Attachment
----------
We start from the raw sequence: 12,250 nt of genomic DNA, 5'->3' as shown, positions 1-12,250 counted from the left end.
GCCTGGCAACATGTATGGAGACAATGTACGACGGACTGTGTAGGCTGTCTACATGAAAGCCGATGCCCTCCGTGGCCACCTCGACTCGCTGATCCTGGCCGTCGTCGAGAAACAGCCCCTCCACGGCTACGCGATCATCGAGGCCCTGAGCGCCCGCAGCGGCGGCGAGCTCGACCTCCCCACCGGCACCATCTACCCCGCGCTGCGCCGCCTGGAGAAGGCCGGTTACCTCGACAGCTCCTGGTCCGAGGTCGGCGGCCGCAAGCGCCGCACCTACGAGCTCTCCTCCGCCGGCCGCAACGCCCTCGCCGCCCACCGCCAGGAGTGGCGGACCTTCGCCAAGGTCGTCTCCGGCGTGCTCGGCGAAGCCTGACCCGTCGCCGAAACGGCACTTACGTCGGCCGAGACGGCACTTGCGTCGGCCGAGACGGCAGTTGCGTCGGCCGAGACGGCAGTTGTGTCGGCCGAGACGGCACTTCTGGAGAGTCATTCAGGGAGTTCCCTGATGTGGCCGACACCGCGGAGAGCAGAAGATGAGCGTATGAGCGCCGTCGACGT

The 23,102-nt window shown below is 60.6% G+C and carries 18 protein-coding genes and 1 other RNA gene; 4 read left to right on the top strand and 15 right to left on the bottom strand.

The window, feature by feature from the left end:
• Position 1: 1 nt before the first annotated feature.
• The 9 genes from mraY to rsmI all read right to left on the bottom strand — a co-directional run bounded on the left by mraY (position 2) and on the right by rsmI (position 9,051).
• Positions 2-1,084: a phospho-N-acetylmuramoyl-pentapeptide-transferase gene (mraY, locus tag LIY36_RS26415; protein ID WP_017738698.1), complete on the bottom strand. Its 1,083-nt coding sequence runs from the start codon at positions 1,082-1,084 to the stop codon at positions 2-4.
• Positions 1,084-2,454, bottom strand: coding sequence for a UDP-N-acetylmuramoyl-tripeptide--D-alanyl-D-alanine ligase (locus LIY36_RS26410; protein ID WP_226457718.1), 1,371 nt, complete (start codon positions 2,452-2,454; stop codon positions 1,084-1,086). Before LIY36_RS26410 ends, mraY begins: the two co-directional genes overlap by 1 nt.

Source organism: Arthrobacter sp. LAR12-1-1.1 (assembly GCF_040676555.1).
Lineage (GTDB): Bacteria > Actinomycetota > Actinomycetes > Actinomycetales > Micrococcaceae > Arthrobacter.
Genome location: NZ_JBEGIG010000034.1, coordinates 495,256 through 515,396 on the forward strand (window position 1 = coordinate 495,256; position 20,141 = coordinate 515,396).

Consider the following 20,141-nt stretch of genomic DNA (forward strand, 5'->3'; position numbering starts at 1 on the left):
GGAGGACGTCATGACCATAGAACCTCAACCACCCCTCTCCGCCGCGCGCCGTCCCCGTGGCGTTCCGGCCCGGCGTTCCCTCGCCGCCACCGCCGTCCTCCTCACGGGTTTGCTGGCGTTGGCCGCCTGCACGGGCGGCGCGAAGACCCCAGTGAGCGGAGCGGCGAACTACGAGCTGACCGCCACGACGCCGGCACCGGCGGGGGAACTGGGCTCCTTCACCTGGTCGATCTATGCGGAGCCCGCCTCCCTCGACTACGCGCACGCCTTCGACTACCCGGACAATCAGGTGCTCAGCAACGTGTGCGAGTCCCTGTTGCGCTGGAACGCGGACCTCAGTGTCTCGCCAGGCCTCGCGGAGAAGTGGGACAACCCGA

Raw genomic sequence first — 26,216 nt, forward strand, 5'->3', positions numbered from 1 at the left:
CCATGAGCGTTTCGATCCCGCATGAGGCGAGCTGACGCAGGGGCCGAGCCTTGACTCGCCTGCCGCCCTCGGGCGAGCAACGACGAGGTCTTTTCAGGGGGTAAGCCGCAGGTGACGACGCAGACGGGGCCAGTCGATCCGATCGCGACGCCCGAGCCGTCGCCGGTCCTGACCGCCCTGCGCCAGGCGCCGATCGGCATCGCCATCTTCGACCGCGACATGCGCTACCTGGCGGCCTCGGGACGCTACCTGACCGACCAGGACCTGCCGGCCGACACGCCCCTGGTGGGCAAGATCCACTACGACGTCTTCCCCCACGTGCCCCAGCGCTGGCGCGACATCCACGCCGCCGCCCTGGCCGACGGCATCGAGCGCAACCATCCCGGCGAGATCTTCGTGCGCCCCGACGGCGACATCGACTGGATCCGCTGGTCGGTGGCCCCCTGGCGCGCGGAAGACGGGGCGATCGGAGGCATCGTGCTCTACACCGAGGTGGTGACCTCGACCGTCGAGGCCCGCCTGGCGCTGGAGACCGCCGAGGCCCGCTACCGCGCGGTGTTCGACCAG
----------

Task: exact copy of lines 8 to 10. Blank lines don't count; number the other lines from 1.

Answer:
• Positions 1,084-2,454, bottom strand: coding sequence for a UDP-N-acetylmuramoyl-tripeptide--D-alanyl-D-alanine ligase (locus LIY36_RS26410; protein ID WP_226457718.1), 1,371 nt, complete (start codon positions 2,452-2,454; stop codon positions 1,084-1,086). Before LIY36_RS26410 ends, mraY begins: the two co-directional genes overlap by 1 nt.

Source organism: Arthrobacter sp. LAR12-1-1.1 (assembly GCF_040676555.1).
Lineage (GTDB): Bacteria > Actinomycetota > Actinomycetes > Actinomycetales > Micrococcaceae > Arthrobacter.